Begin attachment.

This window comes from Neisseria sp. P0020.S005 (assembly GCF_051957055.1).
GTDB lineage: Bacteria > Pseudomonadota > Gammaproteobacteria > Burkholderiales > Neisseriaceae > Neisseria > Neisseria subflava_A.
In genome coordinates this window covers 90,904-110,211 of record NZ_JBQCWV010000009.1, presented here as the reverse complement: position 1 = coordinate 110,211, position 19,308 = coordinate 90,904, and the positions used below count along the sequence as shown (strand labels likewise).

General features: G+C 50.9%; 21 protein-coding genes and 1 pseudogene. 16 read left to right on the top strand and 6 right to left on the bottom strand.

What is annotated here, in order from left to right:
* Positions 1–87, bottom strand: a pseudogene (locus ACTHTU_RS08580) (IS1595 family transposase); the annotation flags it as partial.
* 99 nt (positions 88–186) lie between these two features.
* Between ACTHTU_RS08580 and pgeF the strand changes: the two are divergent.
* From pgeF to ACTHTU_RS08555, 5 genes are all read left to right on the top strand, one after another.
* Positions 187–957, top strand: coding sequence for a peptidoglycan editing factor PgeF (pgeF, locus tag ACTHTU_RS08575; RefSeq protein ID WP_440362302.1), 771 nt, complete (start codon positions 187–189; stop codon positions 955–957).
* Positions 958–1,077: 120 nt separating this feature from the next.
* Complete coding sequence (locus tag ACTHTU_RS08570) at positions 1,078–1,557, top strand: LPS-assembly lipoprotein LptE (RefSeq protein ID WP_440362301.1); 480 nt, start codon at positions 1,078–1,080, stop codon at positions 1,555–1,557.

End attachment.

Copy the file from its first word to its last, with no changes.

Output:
This window comes from Neisseria sp. P0020.S005 (assembly GCF_051957055.1).
GTDB lineage: Bacteria > Pseudomonadota > Gammaproteobacteria > Burkholderiales > Neisseriaceae > Neisseria > Neisseria subflava_A.
In genome coordinates this window covers 90,904-110,211 of record NZ_JBQCWV010000009.1, presented here as the reverse complement: position 1 = coordinate 110,211, position 19,308 = coordinate 90,904, and the positions used below count along the sequence as shown (strand labels likewise).

General features: G+C 50.9%; 21 protein-coding genes and 1 pseudogene. 16 read left to right on the top strand and 6 right to left on the bottom strand.

What is annotated here, in order from left to right:
* Positions 1–87, bottom strand: a pseudogene (locus ACTHTU_RS08580) (IS1595 family transposase); the annotation flags it as partial.
* 99 nt (positions 88–186) lie between these two features.
* Between ACTHTU_RS08580 and pgeF the strand changes: the two are divergent.
* From pgeF to ACTHTU_RS08555, 5 genes are all read left to right on the top strand, one after another.
* Positions 187–957, top strand: coding sequence for a peptidoglycan editing factor PgeF (pgeF, locus tag ACTHTU_RS08575; RefSeq protein ID WP_440362302.1), 771 nt, complete (start codon positions 187–189; stop codon positions 955–957).
* Positions 958–1,077: 120 nt separating this feature from the next.
* Complete coding sequence (locus tag ACTHTU_RS08570) at positions 1,078–1,557, top strand: LPS-assembly lipoprotein LptE (RefSeq protein ID WP_440362301.1); 480 nt, start codon at positions 1,078–1,080, stop codon at positions 1,555–1,557.